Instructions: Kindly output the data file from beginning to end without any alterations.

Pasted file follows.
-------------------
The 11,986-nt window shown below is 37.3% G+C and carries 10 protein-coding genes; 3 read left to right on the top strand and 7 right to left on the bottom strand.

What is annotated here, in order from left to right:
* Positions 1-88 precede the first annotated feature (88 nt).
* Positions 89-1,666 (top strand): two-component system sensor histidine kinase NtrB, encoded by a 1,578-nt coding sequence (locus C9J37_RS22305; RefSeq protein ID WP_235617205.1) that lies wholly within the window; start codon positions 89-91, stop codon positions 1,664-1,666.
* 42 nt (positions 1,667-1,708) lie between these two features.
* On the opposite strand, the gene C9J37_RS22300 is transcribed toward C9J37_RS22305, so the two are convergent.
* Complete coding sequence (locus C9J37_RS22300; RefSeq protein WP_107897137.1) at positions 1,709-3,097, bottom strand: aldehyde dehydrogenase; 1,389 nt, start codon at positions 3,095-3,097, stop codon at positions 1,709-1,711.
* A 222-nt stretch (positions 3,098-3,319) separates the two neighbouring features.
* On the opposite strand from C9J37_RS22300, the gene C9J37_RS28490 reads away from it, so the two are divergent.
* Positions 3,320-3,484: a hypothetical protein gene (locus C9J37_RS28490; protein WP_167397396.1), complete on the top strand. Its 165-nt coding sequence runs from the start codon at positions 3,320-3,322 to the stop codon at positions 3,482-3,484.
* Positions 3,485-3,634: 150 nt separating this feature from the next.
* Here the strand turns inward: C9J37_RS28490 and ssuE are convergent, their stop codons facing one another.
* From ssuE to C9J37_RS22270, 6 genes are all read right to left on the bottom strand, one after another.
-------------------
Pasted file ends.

The 11,986-nt window shown below is 37.3% G+C and carries 10 protein-coding genes; 3 read left to right on the top strand and 7 right to left on the bottom strand.

What is annotated here, in order from left to right:
* Positions 1-88 precede the first annotated feature (88 nt).
* Positions 89-1,666 (top strand): two-component system sensor histidine kinase NtrB, encoded by a 1,578-nt coding sequence (locus C9J37_RS22305; RefSeq protein ID WP_235617205.1) that lies wholly within the window; start codon positions 89-91, stop codon positions 1,664-1,666.
* 42 nt (positions 1,667-1,708) lie between these two features.
* On the opposite strand, the gene C9J37_RS22300 is transcribed toward C9J37_RS22305, so the two are convergent.
* Complete coding sequence (locus C9J37_RS22300; RefSeq protein WP_107897137.1) at positions 1,709-3,097, bottom strand: aldehyde dehydrogenase; 1,389 nt, start codon at positions 3,095-3,097, stop codon at positions 1,709-1,711.
* A 222-nt stretch (positions 3,098-3,319) separates the two neighbouring features.
* On the opposite strand from C9J37_RS22300, the gene C9J37_RS28490 reads away from it, so the two are divergent.
* Positions 3,320-3,484: a hypothetical protein gene (locus C9J37_RS28490; protein WP_167397396.1), complete on the top strand. Its 165-nt coding sequence runs from the start codon at positions 3,320-3,322 to the stop codon at positions 3,482-3,484.
* Positions 3,485-3,634: 150 nt separating this feature from the next.
* Here the strand turns inward: C9J37_RS28490 and ssuE are convergent, their stop codons facing one another.
* From ssuE to C9J37_RS22270, 6 genes are all read right to left on the bottom strand, one after another.